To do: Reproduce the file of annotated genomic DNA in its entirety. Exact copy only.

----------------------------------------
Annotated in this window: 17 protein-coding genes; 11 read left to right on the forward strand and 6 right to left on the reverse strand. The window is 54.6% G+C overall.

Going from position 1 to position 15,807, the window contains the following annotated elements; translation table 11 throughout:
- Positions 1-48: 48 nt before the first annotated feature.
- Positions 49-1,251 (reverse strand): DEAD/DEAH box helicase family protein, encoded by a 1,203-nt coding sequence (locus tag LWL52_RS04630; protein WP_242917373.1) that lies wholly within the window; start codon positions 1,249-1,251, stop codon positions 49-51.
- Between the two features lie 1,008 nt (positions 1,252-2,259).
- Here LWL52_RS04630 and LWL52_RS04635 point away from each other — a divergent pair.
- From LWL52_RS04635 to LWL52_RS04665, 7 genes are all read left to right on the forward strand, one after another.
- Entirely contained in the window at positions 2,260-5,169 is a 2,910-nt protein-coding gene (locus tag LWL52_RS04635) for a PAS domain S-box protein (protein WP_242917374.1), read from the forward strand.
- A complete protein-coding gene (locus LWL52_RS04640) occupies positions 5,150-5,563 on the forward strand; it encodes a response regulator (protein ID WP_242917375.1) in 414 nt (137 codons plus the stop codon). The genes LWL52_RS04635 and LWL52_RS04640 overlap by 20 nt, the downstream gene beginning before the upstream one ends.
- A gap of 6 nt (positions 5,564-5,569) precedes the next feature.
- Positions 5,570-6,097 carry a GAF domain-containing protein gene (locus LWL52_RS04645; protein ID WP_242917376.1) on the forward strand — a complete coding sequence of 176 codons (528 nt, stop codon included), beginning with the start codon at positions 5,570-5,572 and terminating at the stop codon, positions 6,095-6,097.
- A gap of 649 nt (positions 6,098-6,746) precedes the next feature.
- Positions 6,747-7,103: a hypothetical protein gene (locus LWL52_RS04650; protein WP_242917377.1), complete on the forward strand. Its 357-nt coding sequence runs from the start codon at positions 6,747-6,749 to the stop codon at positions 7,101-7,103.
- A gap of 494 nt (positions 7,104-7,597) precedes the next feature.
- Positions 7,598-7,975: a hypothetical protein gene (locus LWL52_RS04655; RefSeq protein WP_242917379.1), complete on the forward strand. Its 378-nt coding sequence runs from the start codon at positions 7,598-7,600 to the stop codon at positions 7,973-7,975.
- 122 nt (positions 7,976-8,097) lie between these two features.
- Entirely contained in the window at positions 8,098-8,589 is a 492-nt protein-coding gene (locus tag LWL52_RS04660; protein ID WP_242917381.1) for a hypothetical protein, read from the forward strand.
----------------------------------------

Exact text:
Annotated in this window: 17 protein-coding genes; 11 read left to right on the forward strand and 6 right to left on the reverse strand. The window is 54.6% G+C overall.

Going from position 1 to position 15,807, the window contains the following annotated elements; translation table 11 throughout:
- Positions 1-48: 48 nt before the first annotated feature.
- Positions 49-1,251 (reverse strand): DEAD/DEAH box helicase family protein, encoded by a 1,203-nt coding sequence (locus tag LWL52_RS04630; protein WP_242917373.1) that lies wholly within the window; start codon positions 1,249-1,251, stop codon positions 49-51.
- Between the two features lie 1,008 nt (positions 1,252-2,259).
- Here LWL52_RS04630 and LWL52_RS04635 point away from each other — a divergent pair.
- From LWL52_RS04635 to LWL52_RS04665, 7 genes are all read left to right on the forward strand, one after another.
- Entirely contained in the window at positions 2,260-5,169 is a 2,910-nt protein-coding gene (locus tag LWL52_RS04635) for a PAS domain S-box protein (protein WP_242917374.1), read from the forward strand.
- A complete protein-coding gene (locus LWL52_RS04640) occupies positions 5,150-5,563 on the forward strand; it encodes a response regulator (protein ID WP_242917375.1) in 414 nt (137 codons plus the stop codon). The genes LWL52_RS04635 and LWL52_RS04640 overlap by 20 nt, the downstream gene beginning before the upstream one ends.
- A gap of 6 nt (positions 5,564-5,569) precedes the next feature.
- Positions 5,570-6,097 carry a GAF domain-containing protein gene (locus LWL52_RS04645; protein ID WP_242917376.1) on the forward strand — a complete coding sequence of 176 codons (528 nt, stop codon included), beginning with the start codon at positions 5,570-5,572 and terminating at the stop codon, positions 6,095-6,097.
- A gap of 649 nt (positions 6,098-6,746) precedes the next feature.
- Positions 6,747-7,103: a hypothetical protein gene (locus LWL52_RS04650; protein WP_242917377.1), complete on the forward strand. Its 357-nt coding sequence runs from the start codon at positions 6,747-6,749 to the stop codon at positions 7,101-7,103.
- A gap of 494 nt (positions 7,104-7,597) precedes the next feature.
- Positions 7,598-7,975: a hypothetical protein gene (locus LWL52_RS04655; RefSeq protein WP_242917379.1), complete on the forward strand. Its 378-nt coding sequence runs from the start codon at positions 7,598-7,600 to the stop codon at positions 7,973-7,975.
- 122 nt (positions 7,976-8,097) lie between these two features.
- Entirely contained in the window at positions 8,098-8,589 is a 492-nt protein-coding gene (locus tag LWL52_RS04660; protein ID WP_242917381.1) for a hypothetical protein, read from the forward strand.